Northern Ireland

Needle exchange scheme visits double at Belfast facility

The Public Health Agency (PHA) says it is closely monitoring heroin use in Belfast Image copyright PA
Image caption The Public Health Agency (PHA) says it is closely monitoring heroin use in Belfast

A service which provides clean needles to drug addicts in Belfast has seen visits to its facility double.

The figures, from the Needle Exchange Programme in Belfast, show an increase in visits from 7,500 in 2012 to just under 15,000.

Because heroin is illegal, it is difficult to get a true picture of the number of users.

There are 18 needle-exchange facilities across Northern Ireland with plans to open three more early next year.


An addict's mother shares her story

A mother from Belfast has told BBC News NI about the moment she learned her 17-year-old daughter had overdosed on heroin.

"It was just after seven at night that I got the call from the Royal to say she had been brought in by ambulance - could I come down," she said.

"It was terrible - I just looked at her and then I texted her daddy and said 'I think you need to be here'. I definitely thought we were going to lose her.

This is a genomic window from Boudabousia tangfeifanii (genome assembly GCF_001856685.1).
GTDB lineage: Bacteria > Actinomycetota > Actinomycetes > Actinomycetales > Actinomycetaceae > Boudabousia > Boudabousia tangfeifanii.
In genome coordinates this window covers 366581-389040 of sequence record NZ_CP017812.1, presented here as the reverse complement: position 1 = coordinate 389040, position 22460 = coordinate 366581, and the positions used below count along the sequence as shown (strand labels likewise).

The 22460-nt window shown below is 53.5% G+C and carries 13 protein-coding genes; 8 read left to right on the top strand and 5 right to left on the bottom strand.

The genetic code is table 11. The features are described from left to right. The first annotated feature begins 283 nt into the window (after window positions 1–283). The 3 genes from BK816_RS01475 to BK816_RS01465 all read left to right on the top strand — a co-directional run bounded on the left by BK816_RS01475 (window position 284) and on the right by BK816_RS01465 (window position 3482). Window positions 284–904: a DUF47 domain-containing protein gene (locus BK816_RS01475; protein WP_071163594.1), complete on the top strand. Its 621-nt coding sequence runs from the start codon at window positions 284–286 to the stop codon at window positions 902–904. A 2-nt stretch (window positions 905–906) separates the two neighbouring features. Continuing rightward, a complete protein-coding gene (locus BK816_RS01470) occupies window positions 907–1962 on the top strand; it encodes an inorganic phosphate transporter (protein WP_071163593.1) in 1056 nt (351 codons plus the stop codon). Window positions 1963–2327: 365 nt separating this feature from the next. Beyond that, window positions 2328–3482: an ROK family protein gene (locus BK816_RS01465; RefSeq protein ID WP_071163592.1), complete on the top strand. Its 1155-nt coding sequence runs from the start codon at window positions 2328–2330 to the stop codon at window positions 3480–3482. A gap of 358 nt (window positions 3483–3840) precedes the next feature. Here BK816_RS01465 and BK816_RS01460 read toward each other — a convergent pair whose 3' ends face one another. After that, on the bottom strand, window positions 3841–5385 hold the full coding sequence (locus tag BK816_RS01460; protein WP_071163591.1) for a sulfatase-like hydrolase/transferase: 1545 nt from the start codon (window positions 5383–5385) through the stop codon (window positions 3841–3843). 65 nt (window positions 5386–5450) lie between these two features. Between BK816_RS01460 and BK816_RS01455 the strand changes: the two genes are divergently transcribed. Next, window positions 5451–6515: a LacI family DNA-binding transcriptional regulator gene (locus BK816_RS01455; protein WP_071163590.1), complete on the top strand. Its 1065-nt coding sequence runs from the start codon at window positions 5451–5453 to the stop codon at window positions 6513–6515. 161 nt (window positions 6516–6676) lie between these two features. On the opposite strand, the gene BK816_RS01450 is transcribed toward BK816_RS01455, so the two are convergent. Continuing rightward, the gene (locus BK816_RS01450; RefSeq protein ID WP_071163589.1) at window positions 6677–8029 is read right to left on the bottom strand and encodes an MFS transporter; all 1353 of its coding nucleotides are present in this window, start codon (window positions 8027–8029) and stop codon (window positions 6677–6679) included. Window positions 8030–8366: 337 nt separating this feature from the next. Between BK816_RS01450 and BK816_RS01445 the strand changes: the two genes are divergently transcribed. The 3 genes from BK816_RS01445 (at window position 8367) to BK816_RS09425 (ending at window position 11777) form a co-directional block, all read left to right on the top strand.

"That night it seemed like there was a wee bit of a breakthrough, because she was crying and telling us that she didn't want to die and that she needed to get off this and she needed help.

Image caption The girl's mother told of her fears that her daughter will "end up dead" from drug abuse

"I wanted to hit her. I wanted to hug her. I wanted to shout at the doctor. I wanted to shout at her - but I just sat there I didn't open my mouth."

The woman said her daughter had been battling mental health issues from the age of 13 and started abusing drugs in her early teens.

"She started to get very aggressive very quickly. She was self-harming. It took over my life from then - I was constantly searching her room for knives," she said.

Her family has struggled to get help for her and her mother says she feels let down by the system.

The girl told her mother that a man injected her with heroin before she learned to do it for herself.

"I just feel numb. I lost my feelings a good couple of years ago now from all the trauma," the mother explained.

"I'm worried that she'll end up dead.

"Everyday I wake up thinking: 'Is this the day we get the call to say that she's dead?"


The Public Health Agency (PHA) says it is closely monitoring heroin use in Belfast.

The Belfast Trust was contacted for a comment on the issue of drug users accessing mental health services but declined to comment.

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